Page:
Kenneth Kaunda, Zambia’s first president and one of the last surviving leaders of 20th-century struggles in Africa for liberation from colonial rule, has died at the age of 97.
The government of President Edgar Long said on Thursday that Kaunda, “our dear founding father, icon and global statesman,” had died in Lusaka, the capital of the South African nation that led from independence in 1964 until the restoration. of the multiparty elections ended its one-party rule in 1991.
Authorities have declared 21 days of national mourning for a man who ruled with an iron fist for decades, but then became an example for the region’s strongmen when he allowed the election, accepting the verdict of his people and peacefully left power.
Kaunda was born in 1924, the same year as his future autocratic fellow leader-leader, Robert Mugabe of Zimbabwe. The men grew up in different halves of the British Rhodesian territories then.
Both had religious backgrounds and faced the indignity of the white minority government with civil disobedience and commitment to African liberation policy.
Mugabe will end up waiting much longer for power. In 1960, Kaunda led a new force, the National Independence Party, and was an internationally known figure. He toured the United States during his fight for civil rights, meeting black rights activists Malcolm X and Martin Luther King.
At independence, Kaunda led a nation with enviable mineral wealth and a commitment to unity under his phrase “One Zambia, One Nation”. Today it remains the second largest exporter of copper in Africa and one of the most peaceful countries in the region.
He became a liberation legend for many Africans alongside Samora Machel of Mozambique and Julius Nyerere of Tanzania. With Zambia located next to Ian Smith’s Rhodesia and at the forefront of the fight against apartheid South Africa, Kaunda has welcomed regional exiles including leaders of South Africa’s African National Congress.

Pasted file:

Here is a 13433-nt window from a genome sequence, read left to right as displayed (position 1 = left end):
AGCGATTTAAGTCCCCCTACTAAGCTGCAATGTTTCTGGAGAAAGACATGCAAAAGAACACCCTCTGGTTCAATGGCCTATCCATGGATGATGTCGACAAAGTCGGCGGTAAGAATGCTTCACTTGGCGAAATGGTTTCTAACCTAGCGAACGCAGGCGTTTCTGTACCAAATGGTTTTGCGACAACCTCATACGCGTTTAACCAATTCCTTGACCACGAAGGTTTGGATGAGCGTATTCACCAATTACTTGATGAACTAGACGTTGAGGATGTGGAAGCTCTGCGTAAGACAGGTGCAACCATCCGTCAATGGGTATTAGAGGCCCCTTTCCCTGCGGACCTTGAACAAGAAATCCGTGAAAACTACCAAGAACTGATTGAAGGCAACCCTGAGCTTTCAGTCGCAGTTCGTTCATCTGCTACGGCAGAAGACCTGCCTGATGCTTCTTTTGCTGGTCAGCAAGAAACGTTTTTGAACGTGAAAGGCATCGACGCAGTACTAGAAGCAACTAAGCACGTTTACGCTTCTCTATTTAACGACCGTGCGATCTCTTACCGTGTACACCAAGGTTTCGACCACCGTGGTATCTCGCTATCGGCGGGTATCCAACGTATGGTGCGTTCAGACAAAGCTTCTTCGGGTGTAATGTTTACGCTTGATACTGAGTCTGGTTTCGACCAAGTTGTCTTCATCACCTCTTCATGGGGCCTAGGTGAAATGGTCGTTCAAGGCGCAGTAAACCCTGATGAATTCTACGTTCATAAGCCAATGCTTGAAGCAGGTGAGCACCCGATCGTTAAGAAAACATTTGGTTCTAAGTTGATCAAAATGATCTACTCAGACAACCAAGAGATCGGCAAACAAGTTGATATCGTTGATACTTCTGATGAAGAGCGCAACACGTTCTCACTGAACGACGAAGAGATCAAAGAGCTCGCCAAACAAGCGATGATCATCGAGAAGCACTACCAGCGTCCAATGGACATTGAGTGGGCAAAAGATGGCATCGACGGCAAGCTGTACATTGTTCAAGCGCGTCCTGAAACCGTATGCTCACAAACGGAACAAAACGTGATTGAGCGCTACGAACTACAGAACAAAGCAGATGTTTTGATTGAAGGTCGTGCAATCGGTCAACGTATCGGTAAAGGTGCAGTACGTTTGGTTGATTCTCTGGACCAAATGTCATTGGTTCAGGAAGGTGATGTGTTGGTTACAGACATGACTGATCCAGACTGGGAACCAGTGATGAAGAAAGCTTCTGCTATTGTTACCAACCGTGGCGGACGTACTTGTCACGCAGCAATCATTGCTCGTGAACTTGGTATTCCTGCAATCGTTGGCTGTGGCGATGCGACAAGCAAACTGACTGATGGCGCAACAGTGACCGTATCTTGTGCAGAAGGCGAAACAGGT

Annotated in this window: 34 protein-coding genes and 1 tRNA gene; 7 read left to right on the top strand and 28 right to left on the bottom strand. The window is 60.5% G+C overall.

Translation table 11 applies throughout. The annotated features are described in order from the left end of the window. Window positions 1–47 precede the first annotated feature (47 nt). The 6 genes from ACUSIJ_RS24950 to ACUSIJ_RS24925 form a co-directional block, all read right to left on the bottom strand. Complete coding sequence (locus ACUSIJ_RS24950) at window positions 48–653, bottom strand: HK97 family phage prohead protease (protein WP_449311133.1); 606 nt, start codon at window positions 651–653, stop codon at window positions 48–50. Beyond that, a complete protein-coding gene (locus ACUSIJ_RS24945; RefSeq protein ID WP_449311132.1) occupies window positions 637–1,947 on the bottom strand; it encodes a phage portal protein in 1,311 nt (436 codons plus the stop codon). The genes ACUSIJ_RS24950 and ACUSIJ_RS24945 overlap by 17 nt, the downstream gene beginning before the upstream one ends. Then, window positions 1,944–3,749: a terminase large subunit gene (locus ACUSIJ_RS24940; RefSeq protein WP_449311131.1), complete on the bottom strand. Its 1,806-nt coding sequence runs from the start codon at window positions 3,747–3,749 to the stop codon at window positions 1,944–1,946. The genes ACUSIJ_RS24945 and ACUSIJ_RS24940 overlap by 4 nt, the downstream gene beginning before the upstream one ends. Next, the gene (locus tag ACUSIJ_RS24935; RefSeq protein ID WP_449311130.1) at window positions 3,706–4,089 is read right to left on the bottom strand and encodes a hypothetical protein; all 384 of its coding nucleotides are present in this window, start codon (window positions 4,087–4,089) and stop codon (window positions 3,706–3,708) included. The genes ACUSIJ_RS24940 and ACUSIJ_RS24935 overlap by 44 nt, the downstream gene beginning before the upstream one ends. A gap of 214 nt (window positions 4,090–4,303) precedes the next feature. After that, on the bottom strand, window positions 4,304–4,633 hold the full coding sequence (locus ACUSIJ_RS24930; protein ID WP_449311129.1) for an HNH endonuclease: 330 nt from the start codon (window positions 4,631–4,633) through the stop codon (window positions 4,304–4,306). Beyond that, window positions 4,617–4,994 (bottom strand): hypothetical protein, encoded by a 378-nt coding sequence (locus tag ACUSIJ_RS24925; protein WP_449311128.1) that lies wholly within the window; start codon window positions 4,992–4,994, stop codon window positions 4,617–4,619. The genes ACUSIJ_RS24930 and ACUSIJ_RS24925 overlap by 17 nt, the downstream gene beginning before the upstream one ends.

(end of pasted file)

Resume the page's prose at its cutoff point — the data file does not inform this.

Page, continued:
In power, Kaunda preached his own brand of African socialism, but the takeover of the government in 1969 by the Zambian copper mines was one of the most obsolete nationalities in history. Copper prices fell during the oil crisis of the 1970s, leaving the country with ever-higher debts and growing economic turmoil.
Zambia avoided a descent into civil war or war but a paranoid Kaunda hardened politically and declared one-party rule in 1972. It would take decades for Kaunda to manipulate both his party and subsequent votes.
But his rule collapsed as ordinary Zambians rejected him more and more and what had been a promising African economy changed. The bread revolutions and mass protests in the 1990s made a turning point.
Kaunda allowed other candidates to compete against him in the election the following year, only to be truncated at the ballot box. He accepted that Frederick Chiluba’s Movement for Multiparty Democracy had ended his 27-year reign. Despite subsequent abortive attempts to prove him a traitor and to expel his citizenship, Kaunda abandoned politics and became a former regional state official.
The departure of Kaunda was at the time an unusual act in South African politics, especially when Mugabe’s Zanu-PF government across the border tightened its grip on Zimbabwe.
But it was an important precedent for moving the region beyond the aging liberation movements that still control much of southern Africa, including Zanu-PF and Frelimo of Mozambique.
Despite concerns about authoritarian drift under Long, Zambians will hold another presidential vote this year. Kaunda’s former party, long out of power, will barely appear in office.